4. Place pan inside a large roasting pan, then pour enough boiling water into the roasting pan to come halfway up the sides of the cake pan. Place carefully in the oven and bake for 60-70 minutes or until sides of the cheesecake are set but the center is still slightly wobbly.
  5. Transfer pan to a wire rack and allow to cool completely. Cover cheesecake with plastic wrap and refrigerate for 8 hours to set. The cake will taste best a day after it’s made.
  6. Cake can be kept in the fridge, well covered, for up to 5 days.
Recipe Notes

*To make crumbs, pulse cookies in a food processor or blender until finely ground.
**Ricotta cheese is watery and must be drained for several hours. Place the cheese in a fine-mesh sieve lined with two layers of paper towels, and place the sieve over a bowl.

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17 Comments

  • Reply
    Victoria @ Pleasant Kitchen
    June 20, 2016 at 10:49 am

    These look amazing! Definitely a naughty but nice treat!

  • Reply
    Jennifer
    March 18, 2018 at 6:45 am

    I tried this recipe and it came out amazing, I got compliments from all my guests.

  • Reply
    Ali
    February 4, 2019 at 1:00 pm

    Great cheesecake! I used 2/3 cup sugar and it was still wonderful. Very easy with perfect results.

    • Reply
      Sharon
      June 22, 2019 at 11:47 am

      Did you grease the springform pan? Also cool in the pan? Thanks.

  • Reply
    Debra
    August 3, 2019 at 5:01 pm

    This baked cheesecake was beautiful. I mixed in some crystlized ginger and used ginger cookies for my base. Yum yum yum

  • Reply
    Kat
    December 23, 2019 at 8:39 pm

    I made it once according to the recipe and it was great!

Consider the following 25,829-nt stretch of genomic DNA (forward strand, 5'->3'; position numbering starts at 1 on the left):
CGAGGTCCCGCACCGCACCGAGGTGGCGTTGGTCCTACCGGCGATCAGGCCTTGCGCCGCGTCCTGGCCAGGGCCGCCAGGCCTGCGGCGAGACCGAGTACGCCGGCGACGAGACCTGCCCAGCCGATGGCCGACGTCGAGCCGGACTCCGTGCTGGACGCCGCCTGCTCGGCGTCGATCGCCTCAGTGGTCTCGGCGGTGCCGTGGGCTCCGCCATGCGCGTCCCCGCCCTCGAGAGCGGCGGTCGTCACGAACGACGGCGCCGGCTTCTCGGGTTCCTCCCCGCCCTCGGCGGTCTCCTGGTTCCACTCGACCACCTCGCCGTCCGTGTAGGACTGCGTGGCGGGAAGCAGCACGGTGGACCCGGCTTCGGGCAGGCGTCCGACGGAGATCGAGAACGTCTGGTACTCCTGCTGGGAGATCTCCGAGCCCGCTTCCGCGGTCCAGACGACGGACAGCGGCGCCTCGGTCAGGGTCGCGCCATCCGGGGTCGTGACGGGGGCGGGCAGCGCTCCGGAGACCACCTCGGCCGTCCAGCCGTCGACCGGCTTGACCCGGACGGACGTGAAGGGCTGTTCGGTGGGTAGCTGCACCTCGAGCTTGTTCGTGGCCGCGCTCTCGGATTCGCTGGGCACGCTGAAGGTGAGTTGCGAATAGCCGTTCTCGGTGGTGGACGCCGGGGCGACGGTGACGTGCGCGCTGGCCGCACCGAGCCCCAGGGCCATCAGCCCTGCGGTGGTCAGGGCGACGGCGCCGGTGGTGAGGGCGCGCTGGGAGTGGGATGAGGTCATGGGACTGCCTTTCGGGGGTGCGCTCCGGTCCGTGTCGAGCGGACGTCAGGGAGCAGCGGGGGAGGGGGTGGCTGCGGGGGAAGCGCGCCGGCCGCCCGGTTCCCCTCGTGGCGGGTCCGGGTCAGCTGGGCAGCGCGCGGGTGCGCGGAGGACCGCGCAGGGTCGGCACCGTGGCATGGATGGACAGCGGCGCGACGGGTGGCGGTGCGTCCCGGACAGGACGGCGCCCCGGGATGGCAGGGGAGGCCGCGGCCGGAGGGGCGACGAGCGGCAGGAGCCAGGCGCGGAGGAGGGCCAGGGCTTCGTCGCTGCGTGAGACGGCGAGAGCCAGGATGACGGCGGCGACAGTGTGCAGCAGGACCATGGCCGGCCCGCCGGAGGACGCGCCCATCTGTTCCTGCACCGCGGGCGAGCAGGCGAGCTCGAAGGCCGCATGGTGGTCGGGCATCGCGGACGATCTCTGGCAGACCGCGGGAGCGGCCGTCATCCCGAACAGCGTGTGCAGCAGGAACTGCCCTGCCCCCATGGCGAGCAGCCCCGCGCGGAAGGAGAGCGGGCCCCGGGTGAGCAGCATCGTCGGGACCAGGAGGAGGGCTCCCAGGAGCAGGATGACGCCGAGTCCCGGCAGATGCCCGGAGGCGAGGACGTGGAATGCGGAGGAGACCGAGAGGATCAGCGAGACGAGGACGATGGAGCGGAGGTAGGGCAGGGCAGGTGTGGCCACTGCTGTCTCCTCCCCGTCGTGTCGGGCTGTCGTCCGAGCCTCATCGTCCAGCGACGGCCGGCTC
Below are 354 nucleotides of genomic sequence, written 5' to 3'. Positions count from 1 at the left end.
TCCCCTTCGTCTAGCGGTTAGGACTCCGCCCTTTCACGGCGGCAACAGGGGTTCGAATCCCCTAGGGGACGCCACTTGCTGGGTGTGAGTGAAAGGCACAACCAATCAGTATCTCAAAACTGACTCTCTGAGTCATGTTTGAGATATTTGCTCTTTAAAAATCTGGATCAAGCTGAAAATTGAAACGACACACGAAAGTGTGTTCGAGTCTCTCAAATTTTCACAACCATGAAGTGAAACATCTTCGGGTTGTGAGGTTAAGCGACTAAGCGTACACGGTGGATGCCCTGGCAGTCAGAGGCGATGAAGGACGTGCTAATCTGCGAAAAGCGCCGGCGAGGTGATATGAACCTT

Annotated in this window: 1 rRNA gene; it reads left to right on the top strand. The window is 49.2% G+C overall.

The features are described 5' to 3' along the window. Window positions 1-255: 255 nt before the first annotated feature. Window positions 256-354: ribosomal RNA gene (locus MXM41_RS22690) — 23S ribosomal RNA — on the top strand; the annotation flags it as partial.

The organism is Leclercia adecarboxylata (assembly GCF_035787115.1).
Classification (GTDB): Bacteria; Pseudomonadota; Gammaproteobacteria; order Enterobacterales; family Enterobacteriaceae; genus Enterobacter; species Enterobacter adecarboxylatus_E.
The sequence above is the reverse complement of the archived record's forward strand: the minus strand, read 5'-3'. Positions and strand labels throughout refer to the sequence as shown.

Now I’m tempted to modify. Do you think it would be ok to add canned peaches inside?

    • Reply
      Shiran
      December 26, 2019 at 8:47 am

      I’m glad you like it 🙂 It depends on how you add them. Canned peaches might add liquid to the cake (even if you strain the peaches) so it will change the texture of the cake and the cake might be too watery.

      • Reply
        Natasha Singh
        April 23, 2020 at 6:28 am

        Hi can I use cream ricotta cheese

        • Reply
          Shiran
          April 26, 2020 at 5:08 am

          Hi Natasha, I’m not sure what cream ricotta cheese is?

  • Reply
    Mary Beth Scalici
    January 18, 2020 at 11:39 am

    I’m making this recipe today – one question – when you take it out of the oven to cool do you take it out of the water bath? This is my first attempt at Italian Cheesecake!

    • Reply
      Shiran
      January 19, 2020 at 6:35 am

      Hi Mary. I take it out after baking, but because the pan is hot, you can leave it for a while before removing once it’s easier to handle.

    • Reply
      Anthony
      April 20, 2020 at 1:21 pm

      Made this with the option of splitting the egg whites and yolks. It baked for about 80 minutes. After chilling over night and trying, it appears it still did not set as expected and still runny in the middle. The flavor it still really good though.

      What should be the time adjustment on baking with this option?

      • Reply
        Shiran
        May 11, 2020 at 5:32 am

        It should be enough baking time even with that option.

  • Reply
    Simon
    February 11, 2020 at 1:14 pm

    I like the mild lemon/orange zest flavor. I came out great looking and has a good creamy texture.

  • Reply
    dee
    May 7, 2020 at 10:25 am

    I don’t own a spring form pan so can I use a ready made graham cracker crust for this recipe?

    • Reply
      Shiran
      May 11, 2020 at 4:33 am

      Sure, you can 🙂

  • Reply
    Gemma Wilford
    May 11, 2020 at 3:58 pm

    I’ve just made this, and I substituted the crackers for ginger nut biscuits. I also swapped the vanilla essence for orange essence. Yummy yummy